Self-employed and para-subordinate work

Self-employed and para-subordinate work

Last update : 19/04/2022
What are the criteria that distinguish self-employment from subordinate employment?

The self-employed relationship is distinguished from subordinate employment by the absence of the worker’s subordination to the managerial, supervisory and disciplinary powers of the employer.

The relationship qualification identified in the employment contract is unsuitable for qualifying the relationship as self-employed or subordinate since a judge must refer to the practical method in which the service is carried out if there is a dispute.

Case law has identified a series of indices which may lead to the conclusion that the employment relationship, although qualified as self-employed by the parties, conceals a form of subordination.

More specifically, the auxiliary indices identified by case law are:

  • the observance of specific working hours;
  • payment of a predetermined salary at fixed intervals;
  • the coordination carried out by the employer and no worker entrepreneurial structure;
  • service continuity;
  • the worker using the employer’s tools;
  • the work performance in premises provided by the employer;
  • the applicability of disciplinary sanctions to the worker.
Last update : 19/04/2022
Who is entitled to request the requalification of the relationship from self-employed to subordinate?

The action to reclassify a self-employed relationship as a subordinate relationship may be brought by the worker and, during an inspection, by the authorities responsible for monitoring the correct classification of employment relationships (i.e., Labour Inspectorate, INPS).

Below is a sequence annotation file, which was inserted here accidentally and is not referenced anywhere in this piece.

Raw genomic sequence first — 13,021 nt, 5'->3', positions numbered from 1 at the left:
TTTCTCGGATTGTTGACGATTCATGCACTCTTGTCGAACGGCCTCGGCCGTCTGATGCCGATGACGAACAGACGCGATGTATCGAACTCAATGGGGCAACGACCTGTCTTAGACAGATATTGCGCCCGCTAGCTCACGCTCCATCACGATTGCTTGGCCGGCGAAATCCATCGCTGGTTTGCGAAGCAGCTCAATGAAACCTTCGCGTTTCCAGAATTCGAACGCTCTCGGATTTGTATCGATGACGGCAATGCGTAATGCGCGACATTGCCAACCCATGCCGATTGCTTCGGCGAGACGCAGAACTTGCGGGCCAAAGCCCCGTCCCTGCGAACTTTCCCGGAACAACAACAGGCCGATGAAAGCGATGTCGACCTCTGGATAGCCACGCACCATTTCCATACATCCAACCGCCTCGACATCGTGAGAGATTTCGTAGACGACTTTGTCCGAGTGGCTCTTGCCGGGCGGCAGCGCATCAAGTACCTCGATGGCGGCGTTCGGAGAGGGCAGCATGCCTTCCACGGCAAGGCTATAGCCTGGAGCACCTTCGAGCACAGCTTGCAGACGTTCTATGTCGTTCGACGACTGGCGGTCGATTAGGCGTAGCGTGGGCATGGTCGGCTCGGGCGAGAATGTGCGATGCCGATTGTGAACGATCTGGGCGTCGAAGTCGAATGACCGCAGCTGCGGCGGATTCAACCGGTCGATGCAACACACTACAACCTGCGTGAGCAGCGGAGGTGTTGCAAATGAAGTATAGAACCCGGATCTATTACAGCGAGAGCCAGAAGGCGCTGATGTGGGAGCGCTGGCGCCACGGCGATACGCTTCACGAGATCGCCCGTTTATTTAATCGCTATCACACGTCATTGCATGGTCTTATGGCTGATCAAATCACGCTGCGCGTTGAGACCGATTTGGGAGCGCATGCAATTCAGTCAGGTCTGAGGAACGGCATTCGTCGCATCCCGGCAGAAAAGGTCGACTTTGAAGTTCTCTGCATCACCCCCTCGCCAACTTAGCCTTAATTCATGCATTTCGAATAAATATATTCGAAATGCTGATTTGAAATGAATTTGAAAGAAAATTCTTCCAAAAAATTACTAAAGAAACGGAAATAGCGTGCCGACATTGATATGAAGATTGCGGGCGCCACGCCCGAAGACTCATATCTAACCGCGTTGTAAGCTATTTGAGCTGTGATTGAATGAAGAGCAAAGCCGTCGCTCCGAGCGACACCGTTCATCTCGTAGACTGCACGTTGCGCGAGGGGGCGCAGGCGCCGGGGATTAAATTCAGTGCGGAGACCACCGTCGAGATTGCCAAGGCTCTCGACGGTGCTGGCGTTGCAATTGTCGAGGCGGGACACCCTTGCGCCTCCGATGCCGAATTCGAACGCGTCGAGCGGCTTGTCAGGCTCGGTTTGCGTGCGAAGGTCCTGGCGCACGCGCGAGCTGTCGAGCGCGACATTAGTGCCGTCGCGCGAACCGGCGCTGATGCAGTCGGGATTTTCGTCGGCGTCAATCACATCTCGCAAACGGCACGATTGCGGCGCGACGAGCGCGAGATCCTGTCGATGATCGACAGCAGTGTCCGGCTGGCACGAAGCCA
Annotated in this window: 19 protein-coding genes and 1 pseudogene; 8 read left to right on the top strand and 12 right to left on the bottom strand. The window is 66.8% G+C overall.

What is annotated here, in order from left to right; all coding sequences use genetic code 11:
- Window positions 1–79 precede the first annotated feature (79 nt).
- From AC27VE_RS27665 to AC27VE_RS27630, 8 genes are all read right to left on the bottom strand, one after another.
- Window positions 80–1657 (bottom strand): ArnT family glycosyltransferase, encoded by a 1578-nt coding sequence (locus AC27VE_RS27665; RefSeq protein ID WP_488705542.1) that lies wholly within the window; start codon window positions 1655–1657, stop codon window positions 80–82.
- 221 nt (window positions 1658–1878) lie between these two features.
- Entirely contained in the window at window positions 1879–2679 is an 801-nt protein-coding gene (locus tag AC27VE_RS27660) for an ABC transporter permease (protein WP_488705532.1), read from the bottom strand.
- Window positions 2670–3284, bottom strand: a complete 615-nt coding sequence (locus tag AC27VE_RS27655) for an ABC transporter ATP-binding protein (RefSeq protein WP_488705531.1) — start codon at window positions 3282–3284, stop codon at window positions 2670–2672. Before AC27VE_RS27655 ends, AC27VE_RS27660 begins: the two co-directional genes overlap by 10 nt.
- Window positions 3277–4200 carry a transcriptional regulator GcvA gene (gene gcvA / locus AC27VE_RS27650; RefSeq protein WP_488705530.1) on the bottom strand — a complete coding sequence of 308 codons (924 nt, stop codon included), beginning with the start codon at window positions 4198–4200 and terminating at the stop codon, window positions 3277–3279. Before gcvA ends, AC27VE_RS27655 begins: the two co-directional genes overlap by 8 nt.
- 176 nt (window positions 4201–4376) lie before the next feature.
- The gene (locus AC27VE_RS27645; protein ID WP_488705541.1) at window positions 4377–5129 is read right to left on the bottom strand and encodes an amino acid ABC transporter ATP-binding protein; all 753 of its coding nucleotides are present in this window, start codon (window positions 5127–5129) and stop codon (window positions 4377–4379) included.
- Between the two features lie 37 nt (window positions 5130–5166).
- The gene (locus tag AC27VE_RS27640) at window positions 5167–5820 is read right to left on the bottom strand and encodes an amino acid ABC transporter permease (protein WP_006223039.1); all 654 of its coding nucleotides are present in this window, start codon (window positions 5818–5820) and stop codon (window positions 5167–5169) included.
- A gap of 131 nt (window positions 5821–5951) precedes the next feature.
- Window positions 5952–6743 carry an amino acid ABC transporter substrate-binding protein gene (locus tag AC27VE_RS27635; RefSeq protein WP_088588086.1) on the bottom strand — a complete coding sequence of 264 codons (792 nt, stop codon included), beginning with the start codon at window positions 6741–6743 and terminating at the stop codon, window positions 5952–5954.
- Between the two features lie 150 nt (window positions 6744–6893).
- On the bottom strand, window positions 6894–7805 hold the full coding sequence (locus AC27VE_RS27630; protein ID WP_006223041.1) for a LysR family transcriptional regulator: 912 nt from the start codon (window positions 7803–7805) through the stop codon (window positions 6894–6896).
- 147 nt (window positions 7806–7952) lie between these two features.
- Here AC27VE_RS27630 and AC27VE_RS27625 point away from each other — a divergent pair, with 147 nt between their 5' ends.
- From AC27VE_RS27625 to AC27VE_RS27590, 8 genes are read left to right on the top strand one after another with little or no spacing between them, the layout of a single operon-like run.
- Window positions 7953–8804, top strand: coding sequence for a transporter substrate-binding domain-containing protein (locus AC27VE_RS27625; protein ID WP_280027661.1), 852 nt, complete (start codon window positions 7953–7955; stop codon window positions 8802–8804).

Last update : 19/04/2022
What are the consequences of the relationship reclassification for the employer?

A relationship requalification would entail the following consequences for the employer:

  • the worker’s right to the differences in salary between what was paid for carrying out their work and the minimum salary provided for the applicable National Collective Labour Agreement;
  • the worker’s right to severance pay, which varies depending on the worker’s salary and seniority;
  • the employer’s obligation to make the worker compliant with social security for unpaid contributions payment, penalties and fines due to failure to pay contributions;
  • the application of other typical employment measures to the worker’s benefit (for example, the right to job retention during illness, paid leave and holidays, etc.);
  • the application of legal protections for dismissed workers.
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